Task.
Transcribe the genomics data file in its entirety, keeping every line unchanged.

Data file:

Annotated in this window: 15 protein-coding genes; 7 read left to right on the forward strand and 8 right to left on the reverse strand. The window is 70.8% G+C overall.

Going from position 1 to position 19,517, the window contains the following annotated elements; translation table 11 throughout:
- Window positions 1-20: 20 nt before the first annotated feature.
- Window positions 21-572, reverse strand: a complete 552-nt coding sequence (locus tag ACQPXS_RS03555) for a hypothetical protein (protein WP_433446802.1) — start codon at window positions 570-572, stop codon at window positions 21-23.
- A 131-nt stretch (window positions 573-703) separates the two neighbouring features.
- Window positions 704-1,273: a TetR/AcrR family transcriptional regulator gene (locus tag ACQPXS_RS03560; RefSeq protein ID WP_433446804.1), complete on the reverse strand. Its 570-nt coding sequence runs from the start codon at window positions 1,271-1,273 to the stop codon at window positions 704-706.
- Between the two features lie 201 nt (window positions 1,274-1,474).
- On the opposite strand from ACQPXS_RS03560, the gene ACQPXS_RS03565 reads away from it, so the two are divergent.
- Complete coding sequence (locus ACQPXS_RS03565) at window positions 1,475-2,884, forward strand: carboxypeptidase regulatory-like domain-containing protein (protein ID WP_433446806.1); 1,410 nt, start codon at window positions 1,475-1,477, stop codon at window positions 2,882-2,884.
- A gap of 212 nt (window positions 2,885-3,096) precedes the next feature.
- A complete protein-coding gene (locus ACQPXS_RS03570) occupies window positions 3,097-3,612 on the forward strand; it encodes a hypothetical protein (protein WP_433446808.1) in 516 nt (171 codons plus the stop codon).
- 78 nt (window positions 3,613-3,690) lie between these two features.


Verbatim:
Annotated in this window: 15 protein-coding genes; 7 read left to right on the forward strand and 8 right to left on the reverse strand. The window is 70.8% G+C overall.

Going from position 1 to position 19,517, the window contains the following annotated elements; translation table 11 throughout:
- Window positions 1-20: 20 nt before the first annotated feature.
- Window positions 21-572, reverse strand: a complete 552-nt coding sequence (locus tag ACQPXS_RS03555) for a hypothetical protein (protein WP_433446802.1) — start codon at window positions 570-572, stop codon at window positions 21-23.
- A 131-nt stretch (window positions 573-703) separates the two neighbouring features.
- Window positions 704-1,273: a TetR/AcrR family transcriptional regulator gene (locus tag ACQPXS_RS03560; RefSeq protein ID WP_433446804.1), complete on the reverse strand. Its 570-nt coding sequence runs from the start codon at window positions 1,271-1,273 to the stop codon at window positions 704-706.
- Between the two features lie 201 nt (window positions 1,274-1,474).
- On the opposite strand from ACQPXS_RS03560, the gene ACQPXS_RS03565 reads away from it, so the two are divergent.
- Complete coding sequence (locus ACQPXS_RS03565) at window positions 1,475-2,884, forward strand: carboxypeptidase regulatory-like domain-containing protein (protein ID WP_433446806.1); 1,410 nt, start codon at window positions 1,475-1,477, stop codon at window positions 2,882-2,884.
- A gap of 212 nt (window positions 2,885-3,096) precedes the next feature.
- A complete protein-coding gene (locus ACQPXS_RS03570) occupies window positions 3,097-3,612 on the forward strand; it encodes a hypothetical protein (protein WP_433446808.1) in 516 nt (171 codons plus the stop codon).
- 78 nt (window positions 3,613-3,690) lie between these two features.